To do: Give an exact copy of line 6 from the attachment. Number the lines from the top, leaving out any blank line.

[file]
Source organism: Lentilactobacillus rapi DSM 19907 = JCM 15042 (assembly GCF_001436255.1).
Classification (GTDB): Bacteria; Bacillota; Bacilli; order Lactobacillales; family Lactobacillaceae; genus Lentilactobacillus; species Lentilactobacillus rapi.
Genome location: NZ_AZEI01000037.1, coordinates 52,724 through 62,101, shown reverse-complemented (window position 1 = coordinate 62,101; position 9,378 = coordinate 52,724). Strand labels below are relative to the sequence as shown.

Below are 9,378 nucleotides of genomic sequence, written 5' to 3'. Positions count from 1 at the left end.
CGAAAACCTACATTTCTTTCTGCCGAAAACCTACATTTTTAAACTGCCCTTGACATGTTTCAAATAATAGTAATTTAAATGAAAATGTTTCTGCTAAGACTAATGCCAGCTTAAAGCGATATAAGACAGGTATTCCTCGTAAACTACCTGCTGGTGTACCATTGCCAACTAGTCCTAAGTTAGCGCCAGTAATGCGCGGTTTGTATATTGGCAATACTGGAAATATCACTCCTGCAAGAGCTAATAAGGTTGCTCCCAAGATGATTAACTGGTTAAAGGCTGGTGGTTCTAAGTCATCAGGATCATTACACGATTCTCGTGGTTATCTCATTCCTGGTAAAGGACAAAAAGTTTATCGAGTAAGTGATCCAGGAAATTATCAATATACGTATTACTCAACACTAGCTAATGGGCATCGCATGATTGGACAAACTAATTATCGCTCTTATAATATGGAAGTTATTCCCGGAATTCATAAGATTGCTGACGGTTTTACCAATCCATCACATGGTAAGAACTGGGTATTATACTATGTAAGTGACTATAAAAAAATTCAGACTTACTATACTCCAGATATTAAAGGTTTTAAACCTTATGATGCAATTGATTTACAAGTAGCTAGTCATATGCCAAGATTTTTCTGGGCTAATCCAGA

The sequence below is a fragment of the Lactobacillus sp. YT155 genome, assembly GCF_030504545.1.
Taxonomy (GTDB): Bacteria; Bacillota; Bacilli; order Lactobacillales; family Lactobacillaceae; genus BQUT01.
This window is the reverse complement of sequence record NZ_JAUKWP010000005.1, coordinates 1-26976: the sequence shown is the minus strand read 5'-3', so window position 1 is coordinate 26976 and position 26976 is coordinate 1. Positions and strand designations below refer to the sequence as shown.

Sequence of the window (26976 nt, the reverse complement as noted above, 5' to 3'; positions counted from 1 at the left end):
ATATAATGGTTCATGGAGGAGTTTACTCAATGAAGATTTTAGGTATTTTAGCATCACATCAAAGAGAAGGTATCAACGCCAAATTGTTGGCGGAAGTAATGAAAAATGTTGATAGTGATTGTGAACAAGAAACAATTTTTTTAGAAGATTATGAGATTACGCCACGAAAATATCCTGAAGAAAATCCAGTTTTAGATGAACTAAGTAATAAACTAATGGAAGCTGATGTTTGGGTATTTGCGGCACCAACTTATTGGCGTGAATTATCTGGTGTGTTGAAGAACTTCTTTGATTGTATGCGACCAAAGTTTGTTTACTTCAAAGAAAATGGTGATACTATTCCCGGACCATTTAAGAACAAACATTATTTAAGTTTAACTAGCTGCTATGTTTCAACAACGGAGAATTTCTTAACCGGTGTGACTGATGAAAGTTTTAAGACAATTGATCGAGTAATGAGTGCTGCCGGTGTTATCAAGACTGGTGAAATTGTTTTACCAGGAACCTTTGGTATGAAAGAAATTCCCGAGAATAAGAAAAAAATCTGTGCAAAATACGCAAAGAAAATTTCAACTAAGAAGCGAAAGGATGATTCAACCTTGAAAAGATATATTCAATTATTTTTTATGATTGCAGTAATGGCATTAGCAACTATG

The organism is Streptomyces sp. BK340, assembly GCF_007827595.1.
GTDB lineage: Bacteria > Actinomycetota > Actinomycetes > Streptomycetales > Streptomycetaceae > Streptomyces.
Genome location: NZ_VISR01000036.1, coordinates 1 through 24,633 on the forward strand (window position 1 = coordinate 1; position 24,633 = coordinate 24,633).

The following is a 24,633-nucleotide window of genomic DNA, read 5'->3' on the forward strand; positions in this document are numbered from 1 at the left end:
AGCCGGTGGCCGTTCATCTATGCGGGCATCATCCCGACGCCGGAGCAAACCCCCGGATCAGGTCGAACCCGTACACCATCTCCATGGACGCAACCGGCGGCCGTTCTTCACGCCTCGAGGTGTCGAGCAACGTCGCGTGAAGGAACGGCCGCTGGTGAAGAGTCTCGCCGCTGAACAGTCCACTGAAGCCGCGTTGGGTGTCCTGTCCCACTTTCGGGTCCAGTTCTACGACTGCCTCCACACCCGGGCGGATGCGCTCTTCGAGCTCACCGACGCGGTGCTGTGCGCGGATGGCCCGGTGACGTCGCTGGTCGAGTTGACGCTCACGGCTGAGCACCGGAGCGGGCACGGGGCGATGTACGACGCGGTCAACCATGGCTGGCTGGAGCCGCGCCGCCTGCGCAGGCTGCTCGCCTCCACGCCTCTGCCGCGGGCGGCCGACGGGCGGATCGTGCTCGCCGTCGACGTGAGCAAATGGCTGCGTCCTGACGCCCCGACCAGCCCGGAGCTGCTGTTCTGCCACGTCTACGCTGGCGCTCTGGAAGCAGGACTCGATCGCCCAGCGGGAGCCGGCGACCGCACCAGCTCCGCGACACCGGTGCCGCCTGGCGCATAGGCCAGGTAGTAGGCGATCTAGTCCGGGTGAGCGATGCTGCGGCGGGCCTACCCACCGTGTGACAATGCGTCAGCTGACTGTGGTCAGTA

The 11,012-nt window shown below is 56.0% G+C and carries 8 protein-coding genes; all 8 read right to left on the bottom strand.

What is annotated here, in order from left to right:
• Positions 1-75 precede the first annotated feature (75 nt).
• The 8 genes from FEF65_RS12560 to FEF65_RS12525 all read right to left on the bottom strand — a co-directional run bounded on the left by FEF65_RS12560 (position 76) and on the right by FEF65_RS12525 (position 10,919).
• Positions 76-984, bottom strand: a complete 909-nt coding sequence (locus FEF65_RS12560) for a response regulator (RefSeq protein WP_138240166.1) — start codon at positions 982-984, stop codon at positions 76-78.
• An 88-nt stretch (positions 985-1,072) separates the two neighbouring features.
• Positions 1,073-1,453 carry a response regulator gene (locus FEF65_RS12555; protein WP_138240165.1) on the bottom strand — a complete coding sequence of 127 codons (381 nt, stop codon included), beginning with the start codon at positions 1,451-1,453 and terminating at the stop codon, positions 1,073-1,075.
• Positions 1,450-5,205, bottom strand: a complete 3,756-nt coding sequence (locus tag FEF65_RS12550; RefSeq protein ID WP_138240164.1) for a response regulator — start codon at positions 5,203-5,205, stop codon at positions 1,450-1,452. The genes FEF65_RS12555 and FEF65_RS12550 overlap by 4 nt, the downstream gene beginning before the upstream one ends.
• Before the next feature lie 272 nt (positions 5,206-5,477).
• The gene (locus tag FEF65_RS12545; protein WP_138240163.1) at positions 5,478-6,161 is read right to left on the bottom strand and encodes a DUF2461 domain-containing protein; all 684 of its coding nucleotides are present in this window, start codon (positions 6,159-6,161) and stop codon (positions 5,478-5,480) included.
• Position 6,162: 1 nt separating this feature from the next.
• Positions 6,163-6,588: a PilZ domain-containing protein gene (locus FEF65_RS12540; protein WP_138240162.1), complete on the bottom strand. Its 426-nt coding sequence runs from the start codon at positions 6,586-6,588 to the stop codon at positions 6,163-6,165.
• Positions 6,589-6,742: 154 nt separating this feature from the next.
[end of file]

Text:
The sequence below is a fragment of the Lactobacillus sp. YT155 genome, assembly GCF_030504545.1.